Such flaws can be overlooked, but more problematic are the central mysteries themselves, which often either beggar belief (as in the case of 'The Green Mill Murder') or are so thinly constructed as to be almost irrelevant. All too often, suspects are quickly written out of proceedings – left behind at the scene of the crime in ‘Murder on the Ballarat Train’ for instance – or so peripheral to the action that their only reason for existing is to arouse suspicion, as in ‘Raisins and Almonds’. As whodunnits go, Miss Fisher’s Murder Mysteries leave much to be desired - a criticism which can also be levelled at the original books, which are more concerned with style and surface detail than plot and substance.

What the program does well, however, is evoke a sense of period and a sense of fun. The production design is excellent – especially considering the usual ABC budget – and firmly and faithfully captures the milieu of 1928 Melbourne, though one occasionally grows tired of the tight shots necessary to crop out the modern world lurking at the edge of the frame whenever the action moves outdoors. The atmosphere of the program too is commendable; the central characters and their cosy relationships are, I suspect, the real reason why viewing figures for the series have remained strong. Put simply, Miss Fisher and friends are engaging enough that viewers are happy to spend an hour in their company every Friday night.

Like any good DVD release, this two-disc set features a number of special features, though all of them will probably already be familiar to devoted fans of the series who have perused the program’s dedicated YouTube channel. Producers Fiona Eagger and Deb Cox discuss the appeal of the program and their reasons for making it in the 2.10 minute mini-doco ‘Meet the Creators’, and production designer Robert Perkins discusses dressing the sets and creating the style of the show in the 3.28 min ‘The Look of Miss Fisher’s Murder Mysteries’ (which also features a massive spoiler for an episode of the series not included on this disc – be warned!).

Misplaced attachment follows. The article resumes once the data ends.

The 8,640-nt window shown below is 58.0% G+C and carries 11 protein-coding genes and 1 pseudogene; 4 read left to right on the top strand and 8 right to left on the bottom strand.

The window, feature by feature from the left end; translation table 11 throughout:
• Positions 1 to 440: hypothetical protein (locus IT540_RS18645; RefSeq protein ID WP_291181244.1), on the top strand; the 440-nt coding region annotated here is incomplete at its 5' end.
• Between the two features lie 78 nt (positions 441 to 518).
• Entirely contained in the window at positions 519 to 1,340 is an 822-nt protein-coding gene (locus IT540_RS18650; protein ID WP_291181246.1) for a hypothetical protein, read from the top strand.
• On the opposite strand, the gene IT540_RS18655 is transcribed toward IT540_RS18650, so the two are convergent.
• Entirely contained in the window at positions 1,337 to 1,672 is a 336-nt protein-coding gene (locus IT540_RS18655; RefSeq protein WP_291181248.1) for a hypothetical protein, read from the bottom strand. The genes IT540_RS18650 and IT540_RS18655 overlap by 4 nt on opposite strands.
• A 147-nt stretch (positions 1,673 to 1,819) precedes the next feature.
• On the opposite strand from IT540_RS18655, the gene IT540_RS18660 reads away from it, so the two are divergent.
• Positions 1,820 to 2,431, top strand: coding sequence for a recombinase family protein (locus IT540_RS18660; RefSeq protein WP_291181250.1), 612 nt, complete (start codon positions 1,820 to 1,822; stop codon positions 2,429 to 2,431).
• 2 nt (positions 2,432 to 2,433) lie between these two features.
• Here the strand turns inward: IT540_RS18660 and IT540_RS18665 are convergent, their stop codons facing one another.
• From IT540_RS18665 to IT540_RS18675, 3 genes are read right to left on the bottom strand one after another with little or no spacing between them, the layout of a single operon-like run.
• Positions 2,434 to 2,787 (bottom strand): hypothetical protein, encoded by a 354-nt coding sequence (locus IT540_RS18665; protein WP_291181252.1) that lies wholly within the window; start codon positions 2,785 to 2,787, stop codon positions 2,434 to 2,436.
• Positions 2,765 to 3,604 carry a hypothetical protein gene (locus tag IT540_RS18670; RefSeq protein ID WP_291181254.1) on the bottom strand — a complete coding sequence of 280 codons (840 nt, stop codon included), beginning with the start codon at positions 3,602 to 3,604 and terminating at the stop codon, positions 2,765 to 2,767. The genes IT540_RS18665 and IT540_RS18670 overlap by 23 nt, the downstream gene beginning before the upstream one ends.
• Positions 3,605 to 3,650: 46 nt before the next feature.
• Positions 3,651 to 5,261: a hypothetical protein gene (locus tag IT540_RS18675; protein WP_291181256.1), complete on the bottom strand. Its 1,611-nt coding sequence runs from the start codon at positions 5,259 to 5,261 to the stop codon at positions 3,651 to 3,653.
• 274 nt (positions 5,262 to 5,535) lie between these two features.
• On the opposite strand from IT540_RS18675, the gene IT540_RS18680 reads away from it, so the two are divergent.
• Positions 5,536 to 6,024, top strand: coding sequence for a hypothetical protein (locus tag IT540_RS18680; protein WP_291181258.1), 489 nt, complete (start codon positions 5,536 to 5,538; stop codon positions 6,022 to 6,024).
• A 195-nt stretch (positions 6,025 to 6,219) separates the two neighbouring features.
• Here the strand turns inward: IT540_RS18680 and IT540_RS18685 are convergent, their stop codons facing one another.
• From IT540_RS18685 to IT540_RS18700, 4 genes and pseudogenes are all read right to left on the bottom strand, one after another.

There’s also a short, and not particularly edifying interview with Essie Davis about playing Phryne Fisher; an equally short interview with the men responsible for driving the titular train in episode two, ‘Murder on the Ballarat Train’; and a brief guided tour of the set of Phryne’s house, conducted by a rapturous Kerry Greenwood, who waxes lyrical on the many fine period details the set contains.

All the extra features are enjoyable, but like the series themselves are slight and a little shallow. Hopefully the special features included on volume two of the series (currently slated for a June 7 release) will be a little more in-depth and detailed, though I’m not holding my breath.

Rating: 3 stars out of 5

Miss Fisher’s Murder Mysteries (Series 1 Part 1)
ABC DVD/Roadshow Entertainment
Released May 3
RRP $29.95
Rated M

What the stars mean?
  • Five stars: Exceptional, unforgettable, a must see
  • Four and a half stars: Excellent, definitely worth seeing
  • Four stars: Accomplished and engrossing but not the best of its kind
  • Three and a half stars: Good, clever, well made, but not brilliant
  • Three stars: Solid, enjoyable, but unremarkable or flawed
  • Two and half stars: Neither good nor bad, just adequate
  • Two stars: Not without its moments, but ultimately unsuccessful
  • One star: Awful, to be avoided
  • Zero stars: Genuinely dreadful, bad on every level

About the author

Richard Watts is ArtsHub's Performing Arts Editor and Team Leader, Editorial; he also presents the weekly program SmartArts on community radio station Three Triple R.

The founder of the Emerging Writers' Festival, Richard currently serves as the Chair of La Mama Theatre's Committee of Management and on the Green Room Awards Independent Theatre panel.

He is a life member of the Melbourne Queer Film Festival, and in 2017 was awarded the status of Melbourne Fringe Festival Living Legend.

Follow Richard on Twitter: @richardthewatts